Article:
To avoid honoring FOIA requests, some governments are suing requesters

Freedom of information requests for public records are getting harder to complete, especially now that some governments are suing requesters. Read the rest

Four years later, we learn why Jamie Dimon's JP Morgan Chase settled US fraud allegations for $13B

In 2013, DOJ lawyers showed JP Morgan Chase CEO Jamie Dimon a draft of a 92-page complaint against his bank. Dimon coughed up $13B to settle the case, and the complaint was sealed, leaving us all to wonder exactly what kind of red-handed fraud convinced Dimon to part with what was then the largest financial misconduct settlement in US history. Read the rest

Every meeting and trip the FCC's neutricidal chairman Ajit Pai took since Trump's inauguration

Russ writes, "Via a FOIA request I made, this is Ajit Pai's detailed schedule from January 20 to the end of June. Shows who he met with, where he traveled, etc." Read the rest

Office of the Director of National Intelligence admits its employee held down 15 other jobs and played games all day

Jason Leopold (previously -- Buzzfeed's public records activist, once branded a "FOIA terrorist" by the US government -- has secured records of an investigation into gross offenses by an unnamed employee of the Office of the Director of National Intelligence, detailing the employee's incredible workplace conduct, from playing video games all day to moonlight for 15 separate employers while working for ODNI, to violating confidentiality rules to dig up dirt on Edward Snowden. Read the rest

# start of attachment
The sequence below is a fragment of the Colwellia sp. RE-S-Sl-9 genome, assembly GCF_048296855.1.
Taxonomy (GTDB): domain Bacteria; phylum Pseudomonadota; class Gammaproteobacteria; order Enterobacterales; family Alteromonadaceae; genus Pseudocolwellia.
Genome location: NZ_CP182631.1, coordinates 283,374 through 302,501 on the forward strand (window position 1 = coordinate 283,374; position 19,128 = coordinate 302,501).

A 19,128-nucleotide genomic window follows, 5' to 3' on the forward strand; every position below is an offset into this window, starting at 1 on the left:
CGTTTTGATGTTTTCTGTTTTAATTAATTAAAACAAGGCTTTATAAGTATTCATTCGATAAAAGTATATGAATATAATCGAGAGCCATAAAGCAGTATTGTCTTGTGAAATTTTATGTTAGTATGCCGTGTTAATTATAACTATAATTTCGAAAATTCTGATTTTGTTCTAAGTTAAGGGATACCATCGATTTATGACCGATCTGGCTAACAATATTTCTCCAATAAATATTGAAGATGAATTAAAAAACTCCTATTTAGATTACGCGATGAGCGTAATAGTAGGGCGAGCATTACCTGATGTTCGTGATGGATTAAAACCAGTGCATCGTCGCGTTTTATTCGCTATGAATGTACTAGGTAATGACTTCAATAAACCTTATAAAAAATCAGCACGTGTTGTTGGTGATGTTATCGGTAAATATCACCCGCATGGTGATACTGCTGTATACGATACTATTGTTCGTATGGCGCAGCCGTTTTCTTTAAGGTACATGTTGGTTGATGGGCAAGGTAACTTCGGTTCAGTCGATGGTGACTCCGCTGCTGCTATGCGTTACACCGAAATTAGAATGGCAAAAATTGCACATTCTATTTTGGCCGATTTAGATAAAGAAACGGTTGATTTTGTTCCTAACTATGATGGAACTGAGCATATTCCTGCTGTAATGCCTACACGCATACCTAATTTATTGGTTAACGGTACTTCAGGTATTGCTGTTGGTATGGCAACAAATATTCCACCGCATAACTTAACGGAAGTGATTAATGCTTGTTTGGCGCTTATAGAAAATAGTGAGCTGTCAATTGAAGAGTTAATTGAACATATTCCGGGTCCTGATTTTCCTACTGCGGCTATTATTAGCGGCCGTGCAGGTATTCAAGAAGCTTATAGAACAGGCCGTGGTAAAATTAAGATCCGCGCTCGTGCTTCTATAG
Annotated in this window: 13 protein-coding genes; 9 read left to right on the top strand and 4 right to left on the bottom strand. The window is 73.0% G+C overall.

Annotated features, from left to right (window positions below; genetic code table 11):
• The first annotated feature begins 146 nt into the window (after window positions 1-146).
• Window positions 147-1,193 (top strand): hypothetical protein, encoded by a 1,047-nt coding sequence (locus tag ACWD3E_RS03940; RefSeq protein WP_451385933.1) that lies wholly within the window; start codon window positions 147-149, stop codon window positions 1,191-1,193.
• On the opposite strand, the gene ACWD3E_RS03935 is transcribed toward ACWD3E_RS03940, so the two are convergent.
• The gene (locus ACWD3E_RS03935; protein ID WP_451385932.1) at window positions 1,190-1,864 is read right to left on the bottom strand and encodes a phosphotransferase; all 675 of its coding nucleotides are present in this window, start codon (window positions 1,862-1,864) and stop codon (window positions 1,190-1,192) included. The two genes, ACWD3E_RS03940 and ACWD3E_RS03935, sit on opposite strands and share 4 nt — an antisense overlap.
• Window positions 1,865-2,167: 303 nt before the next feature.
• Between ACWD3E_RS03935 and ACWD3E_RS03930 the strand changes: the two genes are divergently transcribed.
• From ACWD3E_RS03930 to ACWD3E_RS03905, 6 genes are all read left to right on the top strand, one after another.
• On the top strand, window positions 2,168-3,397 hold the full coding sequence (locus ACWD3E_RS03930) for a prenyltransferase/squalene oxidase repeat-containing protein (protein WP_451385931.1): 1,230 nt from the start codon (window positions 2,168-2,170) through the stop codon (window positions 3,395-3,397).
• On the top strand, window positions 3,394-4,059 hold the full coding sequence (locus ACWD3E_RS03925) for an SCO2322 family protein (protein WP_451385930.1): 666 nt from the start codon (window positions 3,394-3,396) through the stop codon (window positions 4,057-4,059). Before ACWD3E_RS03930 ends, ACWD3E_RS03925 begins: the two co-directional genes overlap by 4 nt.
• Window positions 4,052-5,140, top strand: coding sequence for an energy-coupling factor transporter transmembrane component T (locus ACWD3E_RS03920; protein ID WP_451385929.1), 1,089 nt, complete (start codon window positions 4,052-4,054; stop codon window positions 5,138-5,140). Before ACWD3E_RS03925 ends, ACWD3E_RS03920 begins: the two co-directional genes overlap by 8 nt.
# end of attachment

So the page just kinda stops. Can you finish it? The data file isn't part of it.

America's leading Net Neutrality campaigner is suing NYC to fix its broken internet

More than a quarter of New York City lives without broadband, thanks to the sweetheart deals the city has cut with Verizon and the other big telcos, which chargessome of the highest rates in America for some of the country's worst service. Read the rest

The FBI's Gary Gygax file calls the original Dungeon Master "eccentric and frightening"

Reason Magazine's C.J. Ciaramella filed a Freedom of Information Act request with the FBI for the Bureau's file on TSR, the company that E Gary Gygax founded when he created Dungeons and Dragons (now a division of Hasbro). Read the rest

Police now routinely crack and extract all phone data from arrestees

Muckrock filed Freedom of Information Requests with multiple US police forces to find out how they were using "mobile phone forensic extraction devices" -- commercial devices that suck all the data out of peoples' phones and make it available for offline browsing. Read the rest

The CIA's east-coast and west-coast bureaux had long-running rivalries over Champagne

Michael from Muckrock writes, "The 'friendly' rivalry between America's East and West Coasts extends from hip-hop feuds to pizza bagels, and recently unearthed memos regarding California champagne from the CIA's declassified archive shows that even the Agency isn't immune." Read the rest

DEA bought zero-day exploits from disgraced cyber-arms dealer Hacking Team

A Freedom of Information Act request reveals that the DEA spent $575,000 buying access to weaponized zero-day exploits sold by Hacking Team, the hacked and disgraced Italian cyber-arms dealer who outfitted despots, dictators, the FBI, and America's local police departments. Read the rest